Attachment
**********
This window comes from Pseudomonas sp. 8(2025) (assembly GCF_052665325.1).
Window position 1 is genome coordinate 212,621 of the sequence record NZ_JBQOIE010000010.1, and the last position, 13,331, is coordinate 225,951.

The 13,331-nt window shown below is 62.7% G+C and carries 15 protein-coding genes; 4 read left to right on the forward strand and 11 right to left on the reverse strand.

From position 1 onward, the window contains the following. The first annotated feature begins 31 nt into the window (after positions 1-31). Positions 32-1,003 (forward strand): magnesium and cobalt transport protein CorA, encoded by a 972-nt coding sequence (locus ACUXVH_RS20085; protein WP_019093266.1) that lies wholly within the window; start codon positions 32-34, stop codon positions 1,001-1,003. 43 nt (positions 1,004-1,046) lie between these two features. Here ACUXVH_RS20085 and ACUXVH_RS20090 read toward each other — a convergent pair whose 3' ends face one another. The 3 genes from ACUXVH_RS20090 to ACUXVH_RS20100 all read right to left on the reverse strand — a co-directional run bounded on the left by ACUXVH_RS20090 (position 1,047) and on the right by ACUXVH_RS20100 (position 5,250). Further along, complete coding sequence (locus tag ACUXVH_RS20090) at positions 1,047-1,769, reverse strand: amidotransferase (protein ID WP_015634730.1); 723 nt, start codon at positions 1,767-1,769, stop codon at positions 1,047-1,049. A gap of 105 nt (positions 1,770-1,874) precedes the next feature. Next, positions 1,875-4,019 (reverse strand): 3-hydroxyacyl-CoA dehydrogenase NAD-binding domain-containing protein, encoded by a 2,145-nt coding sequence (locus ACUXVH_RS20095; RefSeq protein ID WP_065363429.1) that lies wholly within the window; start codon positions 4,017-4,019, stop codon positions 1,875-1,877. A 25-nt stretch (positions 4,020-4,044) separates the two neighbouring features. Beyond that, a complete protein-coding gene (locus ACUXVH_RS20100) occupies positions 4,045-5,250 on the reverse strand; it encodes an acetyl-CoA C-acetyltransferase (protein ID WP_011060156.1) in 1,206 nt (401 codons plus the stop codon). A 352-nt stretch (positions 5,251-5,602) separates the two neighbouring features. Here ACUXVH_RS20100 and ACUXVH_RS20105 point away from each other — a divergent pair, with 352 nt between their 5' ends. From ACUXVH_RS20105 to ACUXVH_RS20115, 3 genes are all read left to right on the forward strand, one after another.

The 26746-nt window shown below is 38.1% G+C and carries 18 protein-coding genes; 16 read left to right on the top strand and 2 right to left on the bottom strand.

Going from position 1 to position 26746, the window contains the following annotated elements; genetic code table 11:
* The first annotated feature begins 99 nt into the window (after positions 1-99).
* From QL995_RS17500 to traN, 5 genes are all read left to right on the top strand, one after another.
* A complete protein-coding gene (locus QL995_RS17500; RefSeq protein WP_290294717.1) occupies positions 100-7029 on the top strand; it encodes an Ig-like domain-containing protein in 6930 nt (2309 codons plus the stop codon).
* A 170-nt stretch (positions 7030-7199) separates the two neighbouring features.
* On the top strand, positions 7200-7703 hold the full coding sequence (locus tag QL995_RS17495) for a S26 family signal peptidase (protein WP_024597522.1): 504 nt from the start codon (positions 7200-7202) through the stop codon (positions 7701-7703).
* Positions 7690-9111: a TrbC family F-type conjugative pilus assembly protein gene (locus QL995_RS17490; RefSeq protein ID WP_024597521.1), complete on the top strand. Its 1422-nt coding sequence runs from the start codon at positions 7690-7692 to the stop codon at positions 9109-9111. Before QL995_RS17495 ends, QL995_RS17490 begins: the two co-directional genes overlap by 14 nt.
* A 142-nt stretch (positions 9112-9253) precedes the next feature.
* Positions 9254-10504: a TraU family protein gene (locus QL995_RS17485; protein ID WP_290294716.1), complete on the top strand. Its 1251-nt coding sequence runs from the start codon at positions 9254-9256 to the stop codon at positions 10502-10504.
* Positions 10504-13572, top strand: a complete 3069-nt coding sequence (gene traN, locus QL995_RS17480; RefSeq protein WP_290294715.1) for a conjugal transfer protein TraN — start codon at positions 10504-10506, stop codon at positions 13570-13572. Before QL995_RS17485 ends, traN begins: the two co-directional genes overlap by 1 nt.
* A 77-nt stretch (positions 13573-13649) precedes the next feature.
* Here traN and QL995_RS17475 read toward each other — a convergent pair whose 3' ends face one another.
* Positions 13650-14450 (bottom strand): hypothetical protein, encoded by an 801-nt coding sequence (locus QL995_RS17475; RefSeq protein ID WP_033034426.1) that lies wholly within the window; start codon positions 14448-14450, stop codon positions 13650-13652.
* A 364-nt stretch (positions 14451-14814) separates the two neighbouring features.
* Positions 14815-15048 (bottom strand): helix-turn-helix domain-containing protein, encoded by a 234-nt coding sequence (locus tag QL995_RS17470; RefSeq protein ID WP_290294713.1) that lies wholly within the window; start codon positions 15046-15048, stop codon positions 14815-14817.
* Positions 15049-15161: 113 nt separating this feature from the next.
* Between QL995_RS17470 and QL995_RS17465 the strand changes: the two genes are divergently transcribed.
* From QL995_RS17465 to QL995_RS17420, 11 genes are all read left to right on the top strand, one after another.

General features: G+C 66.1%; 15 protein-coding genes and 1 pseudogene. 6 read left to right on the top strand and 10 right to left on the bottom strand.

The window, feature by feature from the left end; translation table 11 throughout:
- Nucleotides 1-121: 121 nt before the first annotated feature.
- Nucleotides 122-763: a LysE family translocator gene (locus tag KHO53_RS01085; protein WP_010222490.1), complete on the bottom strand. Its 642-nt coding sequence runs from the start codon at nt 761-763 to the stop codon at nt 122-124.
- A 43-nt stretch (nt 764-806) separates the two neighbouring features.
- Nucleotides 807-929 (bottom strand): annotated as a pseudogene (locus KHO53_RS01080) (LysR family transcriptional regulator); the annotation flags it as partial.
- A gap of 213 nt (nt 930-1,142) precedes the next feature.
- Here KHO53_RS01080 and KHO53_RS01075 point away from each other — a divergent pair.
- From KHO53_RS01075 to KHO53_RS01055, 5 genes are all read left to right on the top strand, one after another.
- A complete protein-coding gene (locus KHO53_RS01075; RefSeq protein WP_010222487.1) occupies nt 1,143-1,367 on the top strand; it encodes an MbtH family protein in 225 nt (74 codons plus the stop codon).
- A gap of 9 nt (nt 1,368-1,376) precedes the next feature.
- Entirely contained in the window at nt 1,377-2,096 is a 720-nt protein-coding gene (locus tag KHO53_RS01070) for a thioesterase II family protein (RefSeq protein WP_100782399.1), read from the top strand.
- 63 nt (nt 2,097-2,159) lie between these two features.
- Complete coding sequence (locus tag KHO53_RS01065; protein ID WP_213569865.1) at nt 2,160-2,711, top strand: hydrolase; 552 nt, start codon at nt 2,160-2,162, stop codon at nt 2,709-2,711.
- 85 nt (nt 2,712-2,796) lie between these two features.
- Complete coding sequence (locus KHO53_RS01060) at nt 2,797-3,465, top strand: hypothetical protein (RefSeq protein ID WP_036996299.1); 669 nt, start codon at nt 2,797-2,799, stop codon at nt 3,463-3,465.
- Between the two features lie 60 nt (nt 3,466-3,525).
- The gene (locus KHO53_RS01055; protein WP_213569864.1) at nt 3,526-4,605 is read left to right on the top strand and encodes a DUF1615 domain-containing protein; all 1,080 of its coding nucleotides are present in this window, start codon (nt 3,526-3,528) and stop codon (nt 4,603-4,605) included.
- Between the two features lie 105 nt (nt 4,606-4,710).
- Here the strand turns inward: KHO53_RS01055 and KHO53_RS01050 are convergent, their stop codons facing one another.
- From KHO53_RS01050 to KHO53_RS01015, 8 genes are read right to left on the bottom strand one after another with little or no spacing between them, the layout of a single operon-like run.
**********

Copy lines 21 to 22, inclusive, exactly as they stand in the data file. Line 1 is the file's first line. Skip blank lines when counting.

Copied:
* Positions 15049-15161: 113 nt separating this feature from the next.
* Between QL995_RS17470 and QL995_RS17465 the strand changes: the two genes are divergently transcribed.